@Pearly Spencer has given a good direct answer to the question asked, but more information is needed to allow an even better one. The point of this answer is to expand on what is wrong with the code in the question and also to do what can't be done well in a comment, to flag related graphical technique.
missing() returns 1 or 0 depending on the value of its argument in each observation. You're hoping that it counts locally within a spell, but that's a long way from what it does.
missing() returns 1 or 0, its results are always less than 4, so specifying that condition rules out none of the observations, as you found out. Note also that
if missing(var) would select the missing values only, leaving
ipolate nothing to work with.
Incidentally, the data look very odd: e.g. modulo 1000 only two values occur, 400 and 272. Otherwise they're supposedly exact integers of the order of 2 billion. There may be some story here that makes interpolation suspect or a different kind of interpolation more appropriate. (Interpolation is much more than linear interpolation, its simplest flavour.)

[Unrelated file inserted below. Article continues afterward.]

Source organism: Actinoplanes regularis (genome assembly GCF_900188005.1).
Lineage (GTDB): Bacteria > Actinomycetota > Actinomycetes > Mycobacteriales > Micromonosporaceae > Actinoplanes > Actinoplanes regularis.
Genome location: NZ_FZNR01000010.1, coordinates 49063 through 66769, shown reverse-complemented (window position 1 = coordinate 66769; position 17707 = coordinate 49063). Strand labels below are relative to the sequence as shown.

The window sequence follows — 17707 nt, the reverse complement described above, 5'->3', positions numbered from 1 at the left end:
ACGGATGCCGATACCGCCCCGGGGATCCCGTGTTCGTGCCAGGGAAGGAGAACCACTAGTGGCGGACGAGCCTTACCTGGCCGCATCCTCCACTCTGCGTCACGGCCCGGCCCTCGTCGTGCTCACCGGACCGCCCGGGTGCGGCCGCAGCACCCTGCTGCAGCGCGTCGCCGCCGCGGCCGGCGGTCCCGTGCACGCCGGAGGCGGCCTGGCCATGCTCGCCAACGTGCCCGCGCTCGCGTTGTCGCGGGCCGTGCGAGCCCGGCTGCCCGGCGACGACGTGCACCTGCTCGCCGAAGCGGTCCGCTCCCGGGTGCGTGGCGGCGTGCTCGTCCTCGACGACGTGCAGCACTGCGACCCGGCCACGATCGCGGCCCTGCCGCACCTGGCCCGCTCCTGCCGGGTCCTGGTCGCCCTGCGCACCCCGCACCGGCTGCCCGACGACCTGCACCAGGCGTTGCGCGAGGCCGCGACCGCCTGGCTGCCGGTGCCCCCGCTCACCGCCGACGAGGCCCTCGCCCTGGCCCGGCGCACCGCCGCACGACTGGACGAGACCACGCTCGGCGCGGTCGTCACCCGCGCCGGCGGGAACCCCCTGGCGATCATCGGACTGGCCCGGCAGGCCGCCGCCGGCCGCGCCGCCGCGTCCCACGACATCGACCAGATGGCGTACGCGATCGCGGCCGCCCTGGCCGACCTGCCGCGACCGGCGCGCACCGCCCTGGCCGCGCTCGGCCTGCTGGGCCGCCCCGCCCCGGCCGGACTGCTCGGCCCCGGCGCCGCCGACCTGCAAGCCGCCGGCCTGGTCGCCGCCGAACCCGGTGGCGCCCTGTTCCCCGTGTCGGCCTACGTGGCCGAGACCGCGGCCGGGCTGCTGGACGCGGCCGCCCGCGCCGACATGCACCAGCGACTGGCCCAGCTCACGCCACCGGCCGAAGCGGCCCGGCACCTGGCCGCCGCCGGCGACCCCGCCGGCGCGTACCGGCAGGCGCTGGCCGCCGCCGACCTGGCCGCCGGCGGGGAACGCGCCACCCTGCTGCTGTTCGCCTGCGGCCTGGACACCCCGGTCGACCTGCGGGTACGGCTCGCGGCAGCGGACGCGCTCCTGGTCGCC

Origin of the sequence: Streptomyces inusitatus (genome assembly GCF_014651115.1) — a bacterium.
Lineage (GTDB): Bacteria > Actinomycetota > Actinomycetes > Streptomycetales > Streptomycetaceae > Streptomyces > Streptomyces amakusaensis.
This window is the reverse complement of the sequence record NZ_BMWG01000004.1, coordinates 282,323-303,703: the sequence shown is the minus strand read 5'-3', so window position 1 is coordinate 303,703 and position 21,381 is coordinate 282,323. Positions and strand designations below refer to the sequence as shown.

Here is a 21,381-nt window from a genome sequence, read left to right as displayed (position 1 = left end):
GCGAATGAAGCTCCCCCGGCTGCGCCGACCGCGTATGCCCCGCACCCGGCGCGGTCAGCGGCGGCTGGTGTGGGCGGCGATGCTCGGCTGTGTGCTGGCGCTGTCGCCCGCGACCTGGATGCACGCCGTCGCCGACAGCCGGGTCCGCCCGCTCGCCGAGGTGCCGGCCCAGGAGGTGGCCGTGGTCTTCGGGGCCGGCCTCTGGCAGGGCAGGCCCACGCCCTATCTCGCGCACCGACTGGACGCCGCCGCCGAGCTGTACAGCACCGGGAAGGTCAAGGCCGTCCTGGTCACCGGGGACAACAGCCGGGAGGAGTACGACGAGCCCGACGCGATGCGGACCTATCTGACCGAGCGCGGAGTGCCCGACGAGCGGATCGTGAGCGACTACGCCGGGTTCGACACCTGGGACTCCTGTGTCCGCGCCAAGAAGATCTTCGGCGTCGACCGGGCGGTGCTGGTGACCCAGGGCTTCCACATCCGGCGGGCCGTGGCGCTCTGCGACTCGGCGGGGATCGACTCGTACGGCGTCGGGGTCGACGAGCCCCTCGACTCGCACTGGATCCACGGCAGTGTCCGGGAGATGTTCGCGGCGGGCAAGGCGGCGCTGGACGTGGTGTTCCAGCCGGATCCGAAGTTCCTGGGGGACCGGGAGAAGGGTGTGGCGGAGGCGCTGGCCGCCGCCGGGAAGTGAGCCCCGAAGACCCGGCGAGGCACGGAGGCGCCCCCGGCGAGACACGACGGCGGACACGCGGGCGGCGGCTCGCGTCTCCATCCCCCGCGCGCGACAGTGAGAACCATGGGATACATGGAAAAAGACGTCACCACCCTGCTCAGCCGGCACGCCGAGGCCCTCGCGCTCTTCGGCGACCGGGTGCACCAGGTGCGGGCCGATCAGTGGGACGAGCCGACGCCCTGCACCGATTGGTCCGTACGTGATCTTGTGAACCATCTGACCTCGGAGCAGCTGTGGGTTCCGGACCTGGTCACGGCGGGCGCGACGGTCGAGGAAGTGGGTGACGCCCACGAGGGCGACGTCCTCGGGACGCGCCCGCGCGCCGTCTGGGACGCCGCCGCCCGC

With your example data, only one identifier has usable data. Here I just interpolate for that panel with no restriction on length of intervals. (Denying yourself interpolated values within longer spells of missings seems arbitrary.
Just plot the results: sometimes they will make sense within longer intervals.)
bysort id: ipolate var year, generate(wanted)
scatter var year, msymbol(Oh) || scatter wanted year if missing(var), msymbol(+) ///
ylabel(2e9 "2" 2.2e9 "2.2" 2.4e9 "2.4", angle(horizontal)) ///
legend(ring(0) col(1) position(7)) ytitle(whatever (billions))
From a graph, I note:
No value for 1994.
Behaviour seems stick-and-slip, with small changes and big changes. Interpolation is going to work best with a smooth gradual change of response.